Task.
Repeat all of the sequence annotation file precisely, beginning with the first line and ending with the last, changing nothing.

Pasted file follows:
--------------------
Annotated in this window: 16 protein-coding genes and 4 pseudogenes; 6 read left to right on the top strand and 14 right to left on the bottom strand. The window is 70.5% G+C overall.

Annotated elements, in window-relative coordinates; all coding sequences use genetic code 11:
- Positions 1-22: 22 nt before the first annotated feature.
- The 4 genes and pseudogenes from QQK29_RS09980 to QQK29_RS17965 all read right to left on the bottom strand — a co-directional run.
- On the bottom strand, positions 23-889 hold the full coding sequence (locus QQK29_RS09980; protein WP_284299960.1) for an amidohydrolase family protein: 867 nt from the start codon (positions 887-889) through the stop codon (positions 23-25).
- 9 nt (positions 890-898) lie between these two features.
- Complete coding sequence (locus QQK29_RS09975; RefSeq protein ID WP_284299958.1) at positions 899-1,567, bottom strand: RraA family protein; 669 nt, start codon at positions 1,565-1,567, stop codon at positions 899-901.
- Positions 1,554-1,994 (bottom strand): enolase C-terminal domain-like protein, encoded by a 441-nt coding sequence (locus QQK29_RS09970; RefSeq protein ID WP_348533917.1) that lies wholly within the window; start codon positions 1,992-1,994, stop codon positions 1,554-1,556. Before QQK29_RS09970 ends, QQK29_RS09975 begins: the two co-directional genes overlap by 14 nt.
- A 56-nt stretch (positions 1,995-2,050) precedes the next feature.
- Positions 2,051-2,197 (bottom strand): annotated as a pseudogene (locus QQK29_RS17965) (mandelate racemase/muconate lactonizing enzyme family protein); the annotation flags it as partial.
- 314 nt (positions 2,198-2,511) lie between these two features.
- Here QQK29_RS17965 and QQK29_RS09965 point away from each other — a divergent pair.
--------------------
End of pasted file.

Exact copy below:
Annotated in this window: 16 protein-coding genes and 4 pseudogenes; 6 read left to right on the top strand and 14 right to left on the bottom strand. The window is 70.5% G+C overall.

Annotated elements, in window-relative coordinates; all coding sequences use genetic code 11:
- Positions 1-22: 22 nt before the first annotated feature.
- The 4 genes and pseudogenes from QQK29_RS09980 to QQK29_RS17965 all read right to left on the bottom strand — a co-directional run.
- On the bottom strand, positions 23-889 hold the full coding sequence (locus QQK29_RS09980; protein WP_284299960.1) for an amidohydrolase family protein: 867 nt from the start codon (positions 887-889) through the stop codon (positions 23-25).
- 9 nt (positions 890-898) lie between these two features.
- Complete coding sequence (locus QQK29_RS09975; RefSeq protein ID WP_284299958.1) at positions 899-1,567, bottom strand: RraA family protein; 669 nt, start codon at positions 1,565-1,567, stop codon at positions 899-901.
- Positions 1,554-1,994 (bottom strand): enolase C-terminal domain-like protein, encoded by a 441-nt coding sequence (locus QQK29_RS09970; RefSeq protein ID WP_348533917.1) that lies wholly within the window; start codon positions 1,992-1,994, stop codon positions 1,554-1,556. Before QQK29_RS09970 ends, QQK29_RS09975 begins: the two co-directional genes overlap by 14 nt.
- A 56-nt stretch (positions 1,995-2,050) precedes the next feature.
- Positions 2,051-2,197 (bottom strand): annotated as a pseudogene (locus QQK29_RS17965) (mandelate racemase/muconate lactonizing enzyme family protein); the annotation flags it as partial.
- 314 nt (positions 2,198-2,511) lie between these two features.
- Here QQK29_RS17965 and QQK29_RS09965 point away from each other — a divergent pair.